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[LONDON] The world’s second-biggest global donor among developed countries has announced it will strip its aid ministry of independence by merging it with the country’s foreign office, leaving a question mark over billions of pounds in British funding for aid and research programmes.
The United Kingdom’s Foreign Secretary will now make decisions on aid spending, in line with British priorities overseas, Prime Minister Boris Johnson told Parliament yesterday (16 June).
Much research and innovation in low- and middle-income countries relies on support from DFID, which last year provided £11.1 billion in assistance. Zoonotic disease experts this week highlighted how DFID-funded research is informing the global COVID-19 response.
“Aligning foreign policy and development goals must not mean losing sight of the UK’s role in improving the lives of the world’s most vulnerable people.”
Beth Thompson, head of UK and EU policy and advocacy, Wellcome
The move comes as conservative administrations around the world tighten the criteria for aid spending and follows similar agency restructures in Australia, Canada and Norway.
United States President Donald Trump cited national interest when he announced in April that the US – the world’s largest donor – would stop funding the World Health Organization over China influence fears. This was followed with a threat to withdraw from the WHO.
Australia disposed of its AusAID agency in 2013. The US and Australia spend 0.17 per cent and 0.23 per cent, respectively, of their gross national incomes on development assistance, well short of the 0.7 target agreed by developed countries in 1970.
The UK’s new Foreign, Commonwealth and Development Office is expected to be established in early September. It will be led by the Foreign Secretary, who will “be empowered to decide which countries receive or cease to receive British aid while delivering a single UK strategy for each country overseen by the National Security Council, which I chair,” Johnson said.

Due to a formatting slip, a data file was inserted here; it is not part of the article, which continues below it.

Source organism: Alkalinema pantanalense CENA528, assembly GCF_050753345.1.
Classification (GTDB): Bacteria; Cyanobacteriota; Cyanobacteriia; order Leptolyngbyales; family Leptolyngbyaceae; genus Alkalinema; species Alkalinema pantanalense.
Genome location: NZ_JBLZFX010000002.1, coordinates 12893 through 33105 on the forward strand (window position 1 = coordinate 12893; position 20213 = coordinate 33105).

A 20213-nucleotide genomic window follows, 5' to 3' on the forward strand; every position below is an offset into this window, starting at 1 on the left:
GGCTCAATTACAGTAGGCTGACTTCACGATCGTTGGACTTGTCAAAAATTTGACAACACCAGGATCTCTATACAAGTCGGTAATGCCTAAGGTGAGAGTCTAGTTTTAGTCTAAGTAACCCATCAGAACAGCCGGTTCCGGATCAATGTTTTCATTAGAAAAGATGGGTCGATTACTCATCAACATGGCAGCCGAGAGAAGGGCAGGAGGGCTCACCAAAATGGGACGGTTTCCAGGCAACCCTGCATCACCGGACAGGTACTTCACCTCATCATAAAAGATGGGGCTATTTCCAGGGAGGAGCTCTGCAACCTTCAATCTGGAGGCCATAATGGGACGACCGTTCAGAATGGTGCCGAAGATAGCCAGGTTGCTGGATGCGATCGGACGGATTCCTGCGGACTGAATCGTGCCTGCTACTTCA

“For too long,” Johnson said, “UK overseas aid has been treated as some giant cashpoint in the sky that arrives without any reference to UK interests or to the values that the UK wishes to express or the priorities – diplomatic, political or commercial – of the government of the UK.”
Johnson said the UK gave “as much aid to Zambia as we do to Ukraine, though the latter is vital for European security. We give ten times as much aid to Tanzania as we do to the six countries of the Western Balkans, who are acutely vulnerable to Russian meddling.”
The announcement left UK development organisations mired in confusion as only days earlier the cross-party International Development Committee released its interim findings on the effectiveness of UK aid, which concluded: “This Committee advocates strongly for the retention of the current standalone Ministry of State model for international development, with a Cabinet level Minister.”
The final objectives of the new department will be shaped by the outcome of the review, expected in the autumn, Johnson’s office said.
In December, more than 100 charities called on the UK government to retain DFID as an independent ministry, fearing a merger with the foreign office would mean UK aid would “become a façade for UK foreign policy, commercial interests and political objectives”.
Many UK-based aid organisations fear the change will have a negative impact on the world’s most vulnerable people.Beth Thompson, head of UK and EU policy and advocacy at London-based Wellcome, the world’s second-largest non-government medical research funder, said in a statement: “Aligning foreign policy and development goals must not mean losing sight of the UK’s role in improving the lives of the world’s most vulnerable people – or any commitment to the values vital to achieving this.
“The aid budget must not be used as a diplomatic lever.”
Melissa Leach, director at the UK’s Institute for Development Studies, said: “It is disappointing that today’s announcement by the Prime Minister has been taken without due consultation as promised.
“Questions also remain about the evidence on which this decision was made, and whether it will result in greater value for money and strengthened international engagement.”
Several organisations contacted by SciDev.Net declined to comment, citing the fact they currently receive funding from DFID.